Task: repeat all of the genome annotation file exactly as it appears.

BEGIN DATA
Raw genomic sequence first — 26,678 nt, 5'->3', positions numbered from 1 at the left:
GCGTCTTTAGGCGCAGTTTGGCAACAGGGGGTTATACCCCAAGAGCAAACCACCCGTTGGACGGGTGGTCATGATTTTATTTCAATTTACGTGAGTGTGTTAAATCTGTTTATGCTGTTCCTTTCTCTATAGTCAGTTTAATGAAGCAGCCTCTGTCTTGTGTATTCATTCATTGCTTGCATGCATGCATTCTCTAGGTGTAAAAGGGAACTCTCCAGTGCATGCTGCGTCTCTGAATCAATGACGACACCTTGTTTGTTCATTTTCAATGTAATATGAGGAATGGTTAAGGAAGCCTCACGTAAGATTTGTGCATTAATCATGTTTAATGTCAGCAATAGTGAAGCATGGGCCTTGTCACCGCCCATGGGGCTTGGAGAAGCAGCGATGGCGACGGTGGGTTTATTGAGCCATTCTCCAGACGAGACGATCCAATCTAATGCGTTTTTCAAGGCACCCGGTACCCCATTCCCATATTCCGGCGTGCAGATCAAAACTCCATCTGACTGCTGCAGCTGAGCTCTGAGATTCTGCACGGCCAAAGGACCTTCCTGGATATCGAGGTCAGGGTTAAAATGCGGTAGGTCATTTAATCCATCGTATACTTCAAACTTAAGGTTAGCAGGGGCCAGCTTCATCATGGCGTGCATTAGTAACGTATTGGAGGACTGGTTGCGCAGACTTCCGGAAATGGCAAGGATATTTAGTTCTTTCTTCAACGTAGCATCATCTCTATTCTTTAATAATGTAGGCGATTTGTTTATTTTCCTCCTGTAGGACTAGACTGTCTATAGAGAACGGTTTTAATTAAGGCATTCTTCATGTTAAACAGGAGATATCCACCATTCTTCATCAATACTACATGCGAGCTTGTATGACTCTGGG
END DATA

Raw genomic sequence first — 26,678 nt, 5'->3', positions numbered from 1 at the left:
GCGTCTTTAGGCGCAGTTTGGCAACAGGGGGTTATACCCCAAGAGCAAACCACCCGTTGGACGGGTGGTCATGATTTTATTTCAATTTACGTGAGTGTGTTAAATCTGTTTATGCTGTTCCTTTCTCTATAGTCAGTTTAATGAAGCAGCCTCTGTCTTGTGTATTCATTCATTGCTTGCATGCATGCATTCTCTAGGTGTAAAAGGGAACTCTCCAGTGCATGCTGCGTCTCTGAATCAATGACGACACCTTGTTTGTTCATTTTCAATGTAATATGAGGAATGGTTAAGGAAGCCTCACGTAAGATTTGTGCATTAATCATGTTTAATGTCAGCAATAGTGAAGCATGGGCCTTGTCACCGCCCATGGGGCTTGGAGAAGCAGCGATGGCGACGGTGGGTTTATTGAGCCATTCTCCAGACGAGACGATCCAATCTAATGCGTTTTTCAAGGCACCCGGTACCCCATTCCCATATTCCGGCGTGCAGATCAAAACTCCATCTGACTGCTGCAGCTGAGCTCTGAGATTCTGCACGGCCAAAGGACCTTCCTGGATATCGAGGTCAGGGTTAAAATGCGGTAGGTCATTTAATCCATCGTATACTTCAAACTTAAGGTTAGCAGGGGCCAGCTTCATCATGGCGTGCATTAGTAACGTATTGGAGGACTGGTTGCGCAGACTTCCGGAAATGGCAAGGATATTTAGTTCTTTCTTCAACGTAGCATCATCTCTATTCTTTAATAATGTAGGCGATTTGTTTATTTTCCTCCTGTAGGACTAGACTGTCTATAGAGAACGGTTTTAATTAAGGCATTCTTCATGTTAAACAGGAGATATCCACCATTCTTCATCAATACTACATGCGAGCTTGTATGACTCTGGG